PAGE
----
I could go on and on about this topic! But I thought I would jut leave it at that tonight. In the weeks ahead I want to touch on a few other issues surrounding living the frugal life. I have so many blog post ideas in mind I don't know WHERE I will find the time to get them all in.

The camping season is really starting to set in - we have a long weekend coming up and all signs show it will be a busy few days. It's Wednesday night here at the parks and we are already getting busy!


Today's Interesting Link: Here's one last frugal living site called The Frugal Girls. I haven't spent a ton of time on this site yet but hope to one day. It looks to have all sorts of resources and frugal living tips. They even have a FREE section - LOVE free!


  1. I was going to pipe up the other day and say, "piffle" since that was the first thought that popped into my mind when I saw that figure of $234,900.
    Gimme a break!
    If it's that much money, why would anyone have kids?
    Anyway, I'm getting side tracked here, and that's not what I was going to say.

    It's all about "choices". The folks who quote the day care figures as if it were some sort of "absolute" haven't come to grips with the notion that there are choices that can be made.
    There's some sort of selfishness going on there when a career somehow takes precedence over child rearing. Which is not to say all Moms are good Moms. I'm sure there are some kids who benefit more from being in day care, but that's a whole other argument.
    Sometimes the choices are limited. My wife's first husband was "less than ideal" shall we say? So she had to work. Case closed. Not long after we met etc., (they had parted company, and not amicably) and it became clear that she wanted to continue her education, that was the choice we made. Our resources were meagre to say the least.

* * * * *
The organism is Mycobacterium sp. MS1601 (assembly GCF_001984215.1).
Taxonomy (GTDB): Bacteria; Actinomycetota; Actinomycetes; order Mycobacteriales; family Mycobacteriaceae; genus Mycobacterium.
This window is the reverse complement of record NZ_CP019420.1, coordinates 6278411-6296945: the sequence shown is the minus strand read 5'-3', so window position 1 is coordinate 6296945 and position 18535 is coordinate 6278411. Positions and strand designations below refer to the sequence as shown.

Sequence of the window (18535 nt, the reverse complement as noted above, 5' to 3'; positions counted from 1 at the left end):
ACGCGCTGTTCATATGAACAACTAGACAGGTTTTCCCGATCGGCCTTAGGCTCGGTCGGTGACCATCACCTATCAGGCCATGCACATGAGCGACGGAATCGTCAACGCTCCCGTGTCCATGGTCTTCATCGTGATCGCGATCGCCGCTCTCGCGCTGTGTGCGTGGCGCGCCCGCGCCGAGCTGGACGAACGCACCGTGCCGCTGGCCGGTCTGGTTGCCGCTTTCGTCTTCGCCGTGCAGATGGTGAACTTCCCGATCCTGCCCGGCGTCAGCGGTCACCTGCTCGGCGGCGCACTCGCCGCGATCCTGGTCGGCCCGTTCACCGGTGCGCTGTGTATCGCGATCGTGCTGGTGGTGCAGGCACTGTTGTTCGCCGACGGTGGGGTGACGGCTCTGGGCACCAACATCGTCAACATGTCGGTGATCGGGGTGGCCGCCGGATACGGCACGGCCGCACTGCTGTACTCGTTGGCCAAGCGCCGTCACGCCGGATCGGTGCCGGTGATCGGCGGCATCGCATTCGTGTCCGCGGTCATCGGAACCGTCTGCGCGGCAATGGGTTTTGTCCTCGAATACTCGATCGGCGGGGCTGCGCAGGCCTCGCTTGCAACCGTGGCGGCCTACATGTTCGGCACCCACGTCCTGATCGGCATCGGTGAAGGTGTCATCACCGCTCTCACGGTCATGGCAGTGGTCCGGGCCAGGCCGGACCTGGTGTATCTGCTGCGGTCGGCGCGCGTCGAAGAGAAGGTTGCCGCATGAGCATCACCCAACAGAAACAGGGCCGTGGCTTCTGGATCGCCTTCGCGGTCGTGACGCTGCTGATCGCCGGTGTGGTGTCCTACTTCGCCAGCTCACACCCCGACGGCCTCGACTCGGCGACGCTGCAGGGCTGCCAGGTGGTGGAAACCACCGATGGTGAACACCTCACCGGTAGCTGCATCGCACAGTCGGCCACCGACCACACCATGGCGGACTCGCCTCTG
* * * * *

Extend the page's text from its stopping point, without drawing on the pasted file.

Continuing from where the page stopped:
It would have been wonderful to have had some parental help at that time, financially speaking or otherwise, but there was none. We managed.

    If you were to ask our children today (35 and 40 respectively) they would tell you that that was a good choice since, in spite of sacrifices earlier on, they've been able to go places and do things that very few of their peers have ever been able to do.

    Now, having said that, was there any other "outside help"? Yes, and fortunately it was a Mom whose kids were friends with our kids and so it was just a "home away from home" for them. We made monetary contributions when we could. We're friends to this day.
    Daycare *shudder* would have been the absolute last resort, and I'm just glad we didn't have to go that route.
    Is there an answer for everyone? No. But I don't think there are any absolutes either.
    Everyone's mileage will vary.
    You're doing it.
    Best of luck to you.

    1. Hey Bob! Sorry for the delay getting back to you - I've been thinking about your comment for days as I have been raking sites - I just haven't been able to get fingers to keyboard. Thanks for taking the time to let me know how it worked for you guys. I was thinking about the kids that are better in daycare then at home. I'm still not sure about that though.....for a child being with parents is probably still the best option for them from an emotional point of view. That is a tough one for sure!

      According to our society - Derek would be considered 'less then ideal' also - he cannot work on his own in a job and therefore I am our bread winner. Case closed. That didn't work so well when I had Cassia and then wasn't able to leave her with Derek full time. That is why I suppose I am qualified to speak on this topic. I have a Masters of Architecture, and according to most I should be out working somewhere. But nope - I'm not going to do it. As I mentioned in response to another comment - I traded that for cleaning toilets and emptying garbages (among many other tasks) in order to be home with Cassia. The good thing about this job of course is that we work together and are allowed to figure out who does what, when. Our bosses are pretty hands off as long as the work gets done.

      In the end you're right - it is all about choice - I just wish that more people these days would choose for time with their children then luxuries. No absolutes - nope.

      Take care, T